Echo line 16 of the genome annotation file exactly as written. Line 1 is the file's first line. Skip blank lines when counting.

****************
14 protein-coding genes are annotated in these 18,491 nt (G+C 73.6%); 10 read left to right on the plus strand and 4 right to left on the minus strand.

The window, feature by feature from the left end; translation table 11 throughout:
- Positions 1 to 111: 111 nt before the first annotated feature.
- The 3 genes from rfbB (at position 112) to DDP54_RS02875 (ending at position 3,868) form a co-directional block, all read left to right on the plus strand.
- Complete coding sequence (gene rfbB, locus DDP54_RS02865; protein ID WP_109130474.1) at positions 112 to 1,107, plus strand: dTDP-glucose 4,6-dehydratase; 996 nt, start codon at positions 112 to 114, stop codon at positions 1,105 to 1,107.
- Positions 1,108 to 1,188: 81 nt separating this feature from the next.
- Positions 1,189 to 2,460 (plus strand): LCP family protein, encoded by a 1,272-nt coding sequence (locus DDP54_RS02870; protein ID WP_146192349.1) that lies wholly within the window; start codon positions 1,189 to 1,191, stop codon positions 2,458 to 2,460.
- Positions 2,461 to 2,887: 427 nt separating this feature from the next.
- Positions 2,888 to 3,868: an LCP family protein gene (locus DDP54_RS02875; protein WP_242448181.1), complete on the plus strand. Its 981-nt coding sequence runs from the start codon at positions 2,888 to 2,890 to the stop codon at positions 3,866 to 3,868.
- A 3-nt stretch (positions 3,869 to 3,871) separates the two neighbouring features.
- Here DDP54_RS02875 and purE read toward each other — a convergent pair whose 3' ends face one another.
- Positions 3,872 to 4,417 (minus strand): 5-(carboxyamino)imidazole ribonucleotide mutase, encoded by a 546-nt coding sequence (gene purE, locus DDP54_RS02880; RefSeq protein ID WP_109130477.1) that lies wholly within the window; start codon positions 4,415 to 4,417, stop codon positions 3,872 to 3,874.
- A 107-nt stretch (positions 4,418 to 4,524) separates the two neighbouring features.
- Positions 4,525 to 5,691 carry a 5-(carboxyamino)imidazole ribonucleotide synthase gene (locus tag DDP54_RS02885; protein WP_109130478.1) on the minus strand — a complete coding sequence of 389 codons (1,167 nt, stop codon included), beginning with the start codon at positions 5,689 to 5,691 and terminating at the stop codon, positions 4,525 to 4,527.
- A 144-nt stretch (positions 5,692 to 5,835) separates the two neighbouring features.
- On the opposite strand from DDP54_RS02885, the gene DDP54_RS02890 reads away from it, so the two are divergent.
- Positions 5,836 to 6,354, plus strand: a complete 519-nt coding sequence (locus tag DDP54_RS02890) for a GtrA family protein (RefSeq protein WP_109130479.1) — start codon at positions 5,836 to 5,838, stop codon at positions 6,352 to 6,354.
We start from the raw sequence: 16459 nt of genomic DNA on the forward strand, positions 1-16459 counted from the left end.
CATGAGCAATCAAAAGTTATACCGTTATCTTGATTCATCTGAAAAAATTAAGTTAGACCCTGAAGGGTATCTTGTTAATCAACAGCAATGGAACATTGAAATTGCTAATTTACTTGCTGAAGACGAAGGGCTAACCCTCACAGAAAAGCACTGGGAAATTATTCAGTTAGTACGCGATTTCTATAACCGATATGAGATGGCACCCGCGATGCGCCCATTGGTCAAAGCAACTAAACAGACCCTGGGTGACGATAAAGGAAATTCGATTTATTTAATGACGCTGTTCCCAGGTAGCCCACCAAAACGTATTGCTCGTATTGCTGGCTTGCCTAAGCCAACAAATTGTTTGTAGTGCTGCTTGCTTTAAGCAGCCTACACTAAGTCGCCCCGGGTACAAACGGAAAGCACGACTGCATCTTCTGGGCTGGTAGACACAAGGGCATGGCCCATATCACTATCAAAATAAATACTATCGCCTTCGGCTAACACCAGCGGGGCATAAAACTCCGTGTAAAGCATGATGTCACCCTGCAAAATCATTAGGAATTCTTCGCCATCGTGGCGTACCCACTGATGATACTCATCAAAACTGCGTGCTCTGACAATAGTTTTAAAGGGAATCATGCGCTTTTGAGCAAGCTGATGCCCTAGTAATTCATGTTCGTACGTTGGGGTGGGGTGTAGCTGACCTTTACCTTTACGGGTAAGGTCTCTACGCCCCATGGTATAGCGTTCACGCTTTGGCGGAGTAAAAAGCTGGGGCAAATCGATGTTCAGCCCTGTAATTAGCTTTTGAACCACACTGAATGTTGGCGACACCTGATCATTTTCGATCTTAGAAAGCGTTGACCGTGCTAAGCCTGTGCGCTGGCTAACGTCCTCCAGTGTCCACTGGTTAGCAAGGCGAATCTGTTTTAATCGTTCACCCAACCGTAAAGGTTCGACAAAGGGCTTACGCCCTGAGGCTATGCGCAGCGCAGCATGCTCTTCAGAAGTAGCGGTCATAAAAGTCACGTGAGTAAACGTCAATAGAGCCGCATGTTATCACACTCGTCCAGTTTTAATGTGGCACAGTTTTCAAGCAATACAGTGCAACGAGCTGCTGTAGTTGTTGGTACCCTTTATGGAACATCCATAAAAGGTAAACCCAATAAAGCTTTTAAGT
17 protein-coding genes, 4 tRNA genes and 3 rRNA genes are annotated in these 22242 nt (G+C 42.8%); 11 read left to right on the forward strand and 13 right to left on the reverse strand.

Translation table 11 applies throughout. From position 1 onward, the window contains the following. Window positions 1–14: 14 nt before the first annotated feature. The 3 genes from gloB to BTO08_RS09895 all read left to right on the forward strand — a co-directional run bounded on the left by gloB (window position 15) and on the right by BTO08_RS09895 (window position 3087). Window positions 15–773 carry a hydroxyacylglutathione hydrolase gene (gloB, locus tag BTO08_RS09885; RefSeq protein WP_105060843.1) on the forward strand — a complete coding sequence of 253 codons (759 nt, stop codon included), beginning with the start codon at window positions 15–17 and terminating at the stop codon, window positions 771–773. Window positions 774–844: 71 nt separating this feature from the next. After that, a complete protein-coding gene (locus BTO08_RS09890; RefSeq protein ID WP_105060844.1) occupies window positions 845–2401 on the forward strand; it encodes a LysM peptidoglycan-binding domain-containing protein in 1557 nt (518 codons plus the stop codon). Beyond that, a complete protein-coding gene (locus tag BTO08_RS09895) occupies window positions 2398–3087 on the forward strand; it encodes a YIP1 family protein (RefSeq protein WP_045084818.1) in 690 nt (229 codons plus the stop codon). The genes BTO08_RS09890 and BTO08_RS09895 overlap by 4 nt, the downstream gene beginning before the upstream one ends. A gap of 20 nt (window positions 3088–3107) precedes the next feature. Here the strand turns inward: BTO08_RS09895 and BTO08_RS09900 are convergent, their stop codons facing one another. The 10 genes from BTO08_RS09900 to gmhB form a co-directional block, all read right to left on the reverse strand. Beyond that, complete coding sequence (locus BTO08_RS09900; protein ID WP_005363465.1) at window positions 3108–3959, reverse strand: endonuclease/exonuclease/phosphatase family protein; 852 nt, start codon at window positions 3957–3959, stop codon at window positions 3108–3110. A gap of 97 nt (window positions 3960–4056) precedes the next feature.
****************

- On the opposite strand from DDP54_RS02885, the gene DDP54_RS02890 reads away from it, so the two are divergent.